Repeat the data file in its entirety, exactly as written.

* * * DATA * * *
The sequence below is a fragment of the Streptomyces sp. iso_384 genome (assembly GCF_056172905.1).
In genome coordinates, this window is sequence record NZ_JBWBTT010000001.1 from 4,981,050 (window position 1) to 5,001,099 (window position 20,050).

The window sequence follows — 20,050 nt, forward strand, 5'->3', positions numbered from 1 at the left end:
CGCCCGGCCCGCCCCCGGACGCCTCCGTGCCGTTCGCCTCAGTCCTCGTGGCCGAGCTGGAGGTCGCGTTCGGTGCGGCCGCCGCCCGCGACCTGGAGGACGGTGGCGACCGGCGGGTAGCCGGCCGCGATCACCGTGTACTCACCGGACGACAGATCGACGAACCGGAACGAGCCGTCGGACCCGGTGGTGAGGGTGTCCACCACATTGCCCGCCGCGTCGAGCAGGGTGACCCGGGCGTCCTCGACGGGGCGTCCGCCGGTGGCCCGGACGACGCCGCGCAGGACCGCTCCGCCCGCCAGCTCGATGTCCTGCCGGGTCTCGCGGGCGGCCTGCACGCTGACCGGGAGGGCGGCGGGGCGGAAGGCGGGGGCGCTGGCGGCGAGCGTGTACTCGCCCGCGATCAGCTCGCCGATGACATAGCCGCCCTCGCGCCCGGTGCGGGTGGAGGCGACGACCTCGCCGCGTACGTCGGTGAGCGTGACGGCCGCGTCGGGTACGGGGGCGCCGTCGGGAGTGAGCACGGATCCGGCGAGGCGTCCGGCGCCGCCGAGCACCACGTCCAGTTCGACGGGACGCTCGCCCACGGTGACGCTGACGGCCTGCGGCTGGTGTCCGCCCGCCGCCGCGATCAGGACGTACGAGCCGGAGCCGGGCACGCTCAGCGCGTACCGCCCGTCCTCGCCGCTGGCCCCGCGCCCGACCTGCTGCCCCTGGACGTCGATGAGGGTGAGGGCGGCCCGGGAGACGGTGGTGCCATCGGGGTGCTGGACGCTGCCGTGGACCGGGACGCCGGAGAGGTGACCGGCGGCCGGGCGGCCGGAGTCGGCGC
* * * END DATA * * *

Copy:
The sequence below is a fragment of the Streptomyces sp. iso_384 genome (assembly GCF_056172905.1).
In genome coordinates, this window is sequence record NZ_JBWBTT010000001.1 from 4,981,050 (window position 1) to 5,001,099 (window position 20,050).

The window sequence follows — 20,050 nt, forward strand, 5'->3', positions numbered from 1 at the left end:
CGCCCGGCCCGCCCCCGGACGCCTCCGTGCCGTTCGCCTCAGTCCTCGTGGCCGAGCTGGAGGTCGCGTTCGGTGCGGCCGCCGCCCGCGACCTGGAGGACGGTGGCGACCGGCGGGTAGCCGGCCGCGATCACCGTGTACTCACCGGACGACAGATCGACGAACCGGAACGAGCCGTCGGACCCGGTGGTGAGGGTGTCCACCACATTGCCCGCCGCGTCGAGCAGGGTGACCCGGGCGTCCTCGACGGGGCGTCCGCCGGTGGCCCGGACGACGCCGCGCAGGACCGCTCCGCCCGCCAGCTCGATGTCCTGCCGGGTCTCGCGGGCGGCCTGCACGCTGACCGGGAGGGCGGCGGGGCGGAAGGCGGGGGCGCTGGCGGCGAGCGTGTACTCGCCCGCGATCAGCTCGCCGATGACATAGCCGCCCTCGCGCCCGGTGCGGGTGGAGGCGACGACCTCGCCGCGTACGTCGGTGAGCGTGACGGCCGCGTCGGGTACGGGGGCGCCGTCGGGAGTGAGCACGGATCCGGCGAGGCGTCCGGCGCCGCCGAGCACCACGTCCAGTTCGACGGGACGCTCGCCCACGGTGACGCTGACGGCCTGCGGCTGGTGTCCGCCCGCCGCCGCGATCAGGACGTACGAGCCGGAGCCGGGCACGCTCAGCGCGTACCGCCCGTCCTCGCCGCTGGCCCCGCGCCCGACCTGCTGCCCCTGGACGTCGATGAGGGTGAGGGCGGCCCGGGAGACGGTGGTGCCATCGGGGTGCTGGACGCTGCCGTGGACCGGGACGCCGGAGAGGTGACCGGCGGCCGGGCGGCCGGAGTCGGCGC